Month: July 2017

Do Whatever He Tells You

blindfold

His mother said to the servants, “Do whatever he tells you.” Now there were six stone water jars there for the Jewish rites of purification, each holding twenty or thirty gallons. Jesus said to the servants, “Fill the jars with water.” And they filled them up to the brim. (John 2:5-7) 

Did you ever play a blindfold team building game?  In one version, you need to find a book that is hidden somewhere in a room. You put on a blindfold and your unblindfolded teammate tells you where to turn and reach until you find the book. Basically, you need to “Do whatever he tells you.”

In the blindfold game, when you find the book was it mainly because of your own effort?

In today’s verses, the water in the jugs becomes wine. The servants did whatever Jesus told them but who was responsible for the transformation into wine?  Of course, the answer was Jesus.  But do you think that following Jesus means doing your very best to keep the rules? Do you think it means you must try harder and harder?

Sure, Jesus tells us to obey, and we should. But we often act as if the results all depend on us. We can fall into two opposite traps. The first is to think “It worked! I am Super Christian!” And the second is to think “This is not working! I am such a failure! I must figure out what I am doing wrong.”

Often the feeling that it all depends on us is why our joy and fulfillment are gone and we are empty. Today we see that Jesus is telling us to obey, but the fulfillment in our Christian life is all from him.

Do you get stuck thinking that fulfillment depends on your own effort? Ask Jesus to show you how it really does depend on Him!

A feast with no wine and a plane with no pilot

When the wine ran out, the mother of Jesus said to him, “They have no wine.” And Jesus said to her, “Woman, what does this have to do with me? My hour has not yet come.”  (John 2:3-4)

On a December flight from Des Moines to Denver a few years ago came two disquieting announcements. First

“Does anyone in the cabin have medical training?”

And then, ominously,

“Does anyone in the cabin have flight experience?”

A plane with no pilot.

A feast with no wine.

A life with no hope.

Now what? Can anyone handle it?

Somehow Mary thinks that Jesus is the answer to the wine problem. She understood part of why Jesus came to earth back then, but now we understand the full story of why he came.

Jesus gently rebukes Mary because He is not ready to reveal at this point what you and I now know:  that He was the Messiah who would go to the cross to pay the penalty for our sin and be resurrected to redeem us and give us eternal life.

I don’t think Mary was expecting Jesus to give a point by point procedural, 5 steps to take when the wine runs out.

Nor would we expect that Jesus gives us a list of 5 things to do to replenish our empty joy tank.  Rather, when we are out of hope, we see that Jesus does not have the answer to the problem, he is the answer. In John 10:10b He said, “I came that they may have life and have it abundantly.”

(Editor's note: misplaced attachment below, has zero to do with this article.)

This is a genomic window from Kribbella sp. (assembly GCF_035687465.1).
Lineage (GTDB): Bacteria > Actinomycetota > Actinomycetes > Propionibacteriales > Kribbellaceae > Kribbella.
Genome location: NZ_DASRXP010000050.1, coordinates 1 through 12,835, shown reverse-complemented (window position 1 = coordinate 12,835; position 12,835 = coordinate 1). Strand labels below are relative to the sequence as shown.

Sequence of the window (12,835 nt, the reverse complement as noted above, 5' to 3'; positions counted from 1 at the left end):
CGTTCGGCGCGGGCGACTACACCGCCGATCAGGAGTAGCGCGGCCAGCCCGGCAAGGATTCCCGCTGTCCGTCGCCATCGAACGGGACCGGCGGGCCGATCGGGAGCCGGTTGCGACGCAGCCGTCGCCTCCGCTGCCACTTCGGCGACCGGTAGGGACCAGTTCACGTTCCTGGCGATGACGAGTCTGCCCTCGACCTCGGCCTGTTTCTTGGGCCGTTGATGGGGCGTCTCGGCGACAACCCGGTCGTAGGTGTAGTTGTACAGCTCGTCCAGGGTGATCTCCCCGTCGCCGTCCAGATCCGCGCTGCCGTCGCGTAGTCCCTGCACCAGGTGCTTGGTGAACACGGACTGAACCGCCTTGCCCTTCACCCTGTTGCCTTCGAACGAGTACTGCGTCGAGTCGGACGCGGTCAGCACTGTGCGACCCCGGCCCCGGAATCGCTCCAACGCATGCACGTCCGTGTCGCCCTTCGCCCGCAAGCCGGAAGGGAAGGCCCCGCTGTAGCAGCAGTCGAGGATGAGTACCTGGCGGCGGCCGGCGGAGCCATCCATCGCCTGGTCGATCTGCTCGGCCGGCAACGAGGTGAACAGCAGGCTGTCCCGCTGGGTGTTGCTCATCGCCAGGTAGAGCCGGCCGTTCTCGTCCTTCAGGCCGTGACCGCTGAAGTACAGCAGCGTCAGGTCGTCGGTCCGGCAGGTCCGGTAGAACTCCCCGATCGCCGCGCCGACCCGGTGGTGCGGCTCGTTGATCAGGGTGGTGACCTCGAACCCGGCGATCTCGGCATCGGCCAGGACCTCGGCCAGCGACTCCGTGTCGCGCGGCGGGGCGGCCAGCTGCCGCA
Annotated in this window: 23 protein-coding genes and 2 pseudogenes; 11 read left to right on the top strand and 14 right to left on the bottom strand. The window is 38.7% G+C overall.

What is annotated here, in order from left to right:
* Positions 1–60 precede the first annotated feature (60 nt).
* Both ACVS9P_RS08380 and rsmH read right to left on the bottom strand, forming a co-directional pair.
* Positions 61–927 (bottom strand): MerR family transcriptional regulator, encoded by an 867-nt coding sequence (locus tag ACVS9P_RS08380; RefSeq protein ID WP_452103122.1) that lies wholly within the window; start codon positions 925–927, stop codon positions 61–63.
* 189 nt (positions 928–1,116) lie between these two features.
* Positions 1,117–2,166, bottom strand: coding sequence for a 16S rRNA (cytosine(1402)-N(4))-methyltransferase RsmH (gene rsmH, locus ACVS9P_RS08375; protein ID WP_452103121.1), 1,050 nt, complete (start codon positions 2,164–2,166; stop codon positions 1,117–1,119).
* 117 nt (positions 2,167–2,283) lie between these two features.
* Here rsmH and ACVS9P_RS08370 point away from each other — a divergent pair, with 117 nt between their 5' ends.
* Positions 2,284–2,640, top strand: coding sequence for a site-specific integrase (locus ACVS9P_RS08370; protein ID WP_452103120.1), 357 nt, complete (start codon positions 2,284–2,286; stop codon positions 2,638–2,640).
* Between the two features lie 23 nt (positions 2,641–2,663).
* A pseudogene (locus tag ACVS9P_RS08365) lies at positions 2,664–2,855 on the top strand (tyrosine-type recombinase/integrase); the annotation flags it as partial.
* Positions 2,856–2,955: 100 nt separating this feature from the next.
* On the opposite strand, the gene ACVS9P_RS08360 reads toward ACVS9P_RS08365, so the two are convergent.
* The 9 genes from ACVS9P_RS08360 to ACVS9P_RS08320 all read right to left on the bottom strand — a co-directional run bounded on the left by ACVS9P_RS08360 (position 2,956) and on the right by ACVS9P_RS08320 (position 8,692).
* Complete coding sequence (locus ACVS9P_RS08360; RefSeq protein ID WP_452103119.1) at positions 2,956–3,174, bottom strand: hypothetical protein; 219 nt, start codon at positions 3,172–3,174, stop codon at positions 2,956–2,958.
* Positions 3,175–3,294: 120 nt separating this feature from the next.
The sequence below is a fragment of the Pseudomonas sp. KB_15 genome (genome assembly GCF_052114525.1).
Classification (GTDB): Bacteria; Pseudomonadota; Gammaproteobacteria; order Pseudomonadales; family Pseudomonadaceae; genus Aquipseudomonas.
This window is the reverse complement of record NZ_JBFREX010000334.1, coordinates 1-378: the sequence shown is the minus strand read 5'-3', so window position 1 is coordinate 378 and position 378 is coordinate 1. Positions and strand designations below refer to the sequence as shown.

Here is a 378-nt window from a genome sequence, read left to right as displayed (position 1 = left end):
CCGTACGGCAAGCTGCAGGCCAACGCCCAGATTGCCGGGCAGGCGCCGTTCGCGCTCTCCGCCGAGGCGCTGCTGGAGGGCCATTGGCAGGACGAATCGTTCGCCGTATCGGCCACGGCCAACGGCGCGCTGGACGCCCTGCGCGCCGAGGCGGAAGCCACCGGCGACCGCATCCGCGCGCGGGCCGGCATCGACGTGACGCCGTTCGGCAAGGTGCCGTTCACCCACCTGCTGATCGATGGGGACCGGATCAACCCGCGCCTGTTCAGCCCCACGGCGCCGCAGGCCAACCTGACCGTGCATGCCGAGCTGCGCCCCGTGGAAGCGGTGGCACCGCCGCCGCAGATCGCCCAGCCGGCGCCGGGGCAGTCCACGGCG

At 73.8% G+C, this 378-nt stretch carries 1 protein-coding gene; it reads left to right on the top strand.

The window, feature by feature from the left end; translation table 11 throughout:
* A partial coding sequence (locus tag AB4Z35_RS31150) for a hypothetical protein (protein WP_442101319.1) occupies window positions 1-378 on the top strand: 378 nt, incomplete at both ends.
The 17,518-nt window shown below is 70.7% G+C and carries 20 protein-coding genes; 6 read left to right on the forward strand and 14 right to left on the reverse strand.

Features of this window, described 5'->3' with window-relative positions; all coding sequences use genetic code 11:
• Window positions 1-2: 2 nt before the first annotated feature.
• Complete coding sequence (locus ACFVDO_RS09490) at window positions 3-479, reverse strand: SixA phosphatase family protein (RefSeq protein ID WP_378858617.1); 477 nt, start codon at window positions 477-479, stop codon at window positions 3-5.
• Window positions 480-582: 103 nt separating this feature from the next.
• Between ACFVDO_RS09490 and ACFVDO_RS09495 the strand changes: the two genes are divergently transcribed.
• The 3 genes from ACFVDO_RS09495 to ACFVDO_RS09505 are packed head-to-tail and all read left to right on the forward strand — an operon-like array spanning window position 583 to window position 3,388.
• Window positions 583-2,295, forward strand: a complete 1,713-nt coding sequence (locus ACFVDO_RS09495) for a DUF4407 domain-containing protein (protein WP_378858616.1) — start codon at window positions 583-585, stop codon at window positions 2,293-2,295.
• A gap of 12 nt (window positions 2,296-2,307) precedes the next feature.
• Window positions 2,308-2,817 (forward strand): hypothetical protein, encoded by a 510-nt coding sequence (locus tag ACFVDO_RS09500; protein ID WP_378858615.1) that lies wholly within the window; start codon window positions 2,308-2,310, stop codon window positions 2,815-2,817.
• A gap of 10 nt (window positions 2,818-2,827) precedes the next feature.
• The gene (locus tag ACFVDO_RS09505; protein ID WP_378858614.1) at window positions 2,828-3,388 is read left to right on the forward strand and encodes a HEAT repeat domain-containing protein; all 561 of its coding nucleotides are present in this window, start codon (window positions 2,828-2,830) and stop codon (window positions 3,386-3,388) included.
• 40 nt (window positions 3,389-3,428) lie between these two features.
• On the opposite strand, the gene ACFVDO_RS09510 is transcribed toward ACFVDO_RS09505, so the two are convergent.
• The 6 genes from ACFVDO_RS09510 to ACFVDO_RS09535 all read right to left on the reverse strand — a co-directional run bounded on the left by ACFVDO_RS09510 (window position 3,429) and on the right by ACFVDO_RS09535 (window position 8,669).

By the way, the pilot in our opening vignette had had a heart attack. But in this case, no disaster. Turns out a talented nurse saved the pilot and and the co-pilot knew how to land the plane after all.

Today, focus on who Jesus is. Give thanks that only Jesus, who rescued us from sin and death, is able to give us true joy and fulfillment.

The Real Cure for a Dirty Mouth

Do not let any unwholesome talk come out of your mouths, but only what is helpful for building others up according to their needs, that it may benefit those who listen. (Ephesians 4:29)

teacher-go-wash-your-mouth-out-with-soap

Were you ever thrilled that someone became a Christian and stopped cussing?

Great, they don’t use any of George Carlin’s 7 forbidden words any more.

But which is easier—to stop cussing or to become someone who knows how to build people up?

Don’t you hate it when you’ve been gone a couple days and you open your refrigerator and you are overwhelmed by the stench of rotten fish? The Greek word for “unwholesome” in today’s verse is Saprós, which means putrid and rotten. But if you think about it, you realize that we can say stuff that is putrid and rotten without using any cuss words. We can use clean language while simultaneously ripping someone to shreds with gossip and slander.

So, what is the opposite of this kind of trash talk? Do we wash our mouths out with soap?  By washing our mouths out with soap, I mean we might be able by sheer force of willpower, to hold ourselves back from using those cuss words. After all, people in church expect us to clean up our act. But this wouldn’t automatically lead to edifying and encouraging talk. What we really need to see is:

But thanks be to God, who always leads us as captives in Christ’s triumphal procession and uses us to spread the aroma of the knowledge of him everywhere.  For we are to God the pleasing aroma of Christ among those who are being saved and those who are perishing. (2 Corinthians 2:14-15)

I like that we are captives of Christ. Without being Christ’s captive, we really are just washing our mouths out with soap. But it’s different when, empowered and captivated by Jesus, we refuse to let crudeness, viciousness or slander come out of our mouths, and instead replace it with being a sweet aroma—what a wonderful opposite to the smell of stinking fish!